So you want to catch more fish? Well, you’ve come to the right place. In the article below I will outline a simple fishing technique that will help virtually anyone catch more fish. The specific technique is extremely effective, but the basic principles that the technique employs are even more effective, as they can be employed with other fishing techniques as well. In any case the simple technique that I will outline is known as drift fishing and is employed in the flowing waters of a river or stream.
So, as you can no doubt imagine, to employ this technique you need to locate a small to medium sized river, that is known to hold fish such as walleye, large or smallmouth bass, trout, or even whitefish and suckers (if you are so inclined). The kind of river that can we waded and fished effectively. No matter where you reside, this type of river is almost always present and if you can’t find one, I would suggest visiting the fishing department of your local sporting goods store and someone should there should certainly be able to point you in the right direction.
Once you have located and are at the river that you intend to fish it is now necessary to locate a good area that will hold fish. Deep runs withing the river (3-6 feet deep), pools, or generally deeper water where the current is moving slower that the main river (especially if large underwater boulders can be seen) are all great areas for drift fishing. Small lures or live worms are usually the bait of choice when drift fishing with my personal favorite bait being the live worm, which is the bait choice that I will outline in this example.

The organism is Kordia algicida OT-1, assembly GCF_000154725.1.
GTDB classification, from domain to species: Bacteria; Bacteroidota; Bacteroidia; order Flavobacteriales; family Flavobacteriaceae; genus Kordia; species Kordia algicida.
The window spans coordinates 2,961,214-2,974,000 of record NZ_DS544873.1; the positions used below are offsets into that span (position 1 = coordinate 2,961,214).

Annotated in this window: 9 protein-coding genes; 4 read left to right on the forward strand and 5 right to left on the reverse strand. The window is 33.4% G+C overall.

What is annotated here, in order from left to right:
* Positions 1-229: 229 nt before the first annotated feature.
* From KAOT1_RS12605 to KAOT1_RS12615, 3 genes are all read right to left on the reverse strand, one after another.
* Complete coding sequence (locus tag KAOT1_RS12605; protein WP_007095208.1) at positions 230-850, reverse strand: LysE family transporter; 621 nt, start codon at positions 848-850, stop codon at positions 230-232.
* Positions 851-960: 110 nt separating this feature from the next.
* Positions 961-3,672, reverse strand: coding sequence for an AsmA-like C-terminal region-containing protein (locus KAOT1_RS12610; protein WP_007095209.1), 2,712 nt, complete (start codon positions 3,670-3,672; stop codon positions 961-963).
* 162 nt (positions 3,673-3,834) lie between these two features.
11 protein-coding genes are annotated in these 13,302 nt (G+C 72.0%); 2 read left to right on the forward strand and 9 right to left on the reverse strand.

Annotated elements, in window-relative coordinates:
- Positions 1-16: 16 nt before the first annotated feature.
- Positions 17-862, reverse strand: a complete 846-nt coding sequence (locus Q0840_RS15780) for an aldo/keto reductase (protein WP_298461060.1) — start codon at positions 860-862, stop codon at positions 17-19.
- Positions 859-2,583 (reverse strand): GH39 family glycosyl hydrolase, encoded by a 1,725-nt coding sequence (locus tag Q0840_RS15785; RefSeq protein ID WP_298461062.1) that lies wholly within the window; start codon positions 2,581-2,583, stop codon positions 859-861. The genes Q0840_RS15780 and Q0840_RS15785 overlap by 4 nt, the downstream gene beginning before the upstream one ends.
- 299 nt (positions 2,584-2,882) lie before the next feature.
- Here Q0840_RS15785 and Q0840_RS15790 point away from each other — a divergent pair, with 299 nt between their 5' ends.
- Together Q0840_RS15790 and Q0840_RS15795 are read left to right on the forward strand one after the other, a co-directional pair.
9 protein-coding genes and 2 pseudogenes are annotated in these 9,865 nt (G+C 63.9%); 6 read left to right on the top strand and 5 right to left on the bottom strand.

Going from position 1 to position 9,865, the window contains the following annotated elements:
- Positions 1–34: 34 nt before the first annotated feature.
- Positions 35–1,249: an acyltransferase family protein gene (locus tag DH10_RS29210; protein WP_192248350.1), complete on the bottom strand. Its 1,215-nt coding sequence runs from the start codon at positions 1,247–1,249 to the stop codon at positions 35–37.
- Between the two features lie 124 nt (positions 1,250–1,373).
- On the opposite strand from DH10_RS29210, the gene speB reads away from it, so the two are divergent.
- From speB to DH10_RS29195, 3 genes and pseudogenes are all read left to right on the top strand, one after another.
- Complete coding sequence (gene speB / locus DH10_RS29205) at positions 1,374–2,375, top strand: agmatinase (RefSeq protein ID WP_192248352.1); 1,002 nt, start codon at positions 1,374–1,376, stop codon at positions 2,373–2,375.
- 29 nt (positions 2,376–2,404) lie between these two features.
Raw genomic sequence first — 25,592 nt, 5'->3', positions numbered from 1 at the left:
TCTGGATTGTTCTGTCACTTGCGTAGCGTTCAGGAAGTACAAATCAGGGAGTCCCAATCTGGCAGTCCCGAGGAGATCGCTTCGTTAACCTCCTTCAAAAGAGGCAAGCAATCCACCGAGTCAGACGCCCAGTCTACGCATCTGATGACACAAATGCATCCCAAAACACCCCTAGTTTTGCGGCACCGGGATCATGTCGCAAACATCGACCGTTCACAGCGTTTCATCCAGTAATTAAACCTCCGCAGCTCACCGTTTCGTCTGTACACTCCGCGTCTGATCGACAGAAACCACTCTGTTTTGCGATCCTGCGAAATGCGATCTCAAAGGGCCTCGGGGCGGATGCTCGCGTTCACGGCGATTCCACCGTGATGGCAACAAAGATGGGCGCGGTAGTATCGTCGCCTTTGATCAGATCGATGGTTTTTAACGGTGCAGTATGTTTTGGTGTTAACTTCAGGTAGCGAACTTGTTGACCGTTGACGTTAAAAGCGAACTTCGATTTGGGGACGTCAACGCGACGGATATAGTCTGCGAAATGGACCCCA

I prefer to rig live worms on what’s called a “set” of gang hooks, which for anyone who isn’t familiar is simply a pair of fishing hooks that have been tied back to back, which enables a live worm to be presented as bait in a completely natural and realistic manner. Once the worm is rigged up, it is cast parallel to where you are standing into the current so that the bait can flow with the current of the river through the stretch of river that you want to fish. Once the bait hits the water the bail of your reel is closed and you now do your best to keep your line as taught as possible as the bait drifts downstream. The bait should drift with the current and will end up downstream from where you are standing and at this point you lift your rod and slowly reel in your bait. This process is repeated as you work your way downstream until the area is fished thoroughly.
The amount of weight that will be needed on your line will vary with current flow and river depth which is why I prefer to use split shot sinkers. This way weight can be added or removed easily when I am standing in the flowing water. The goal is to have your bait “tick” along the bottom of the riverbed as it drifts. Once you get the hang of it, you will easily be able to distinguish the difference between the bottom and bites from hungry fish. Normally a bite will fell markedly different from your bait touching the bottom of the river, but it does take a bit of practice to get the hand of.
This simple fishing technique has been my “go to” technique for almost 30 years and I know it will help anyone catch more fish. I use the technique to catch all of the fish species mentioned earlier and as I said is effective when small lures such as spinners and spoons are the bait as well as live bait such as a live worm. With practice it wouldn’t surprise me if this simple technique becomes your “go to” fishing technique as well.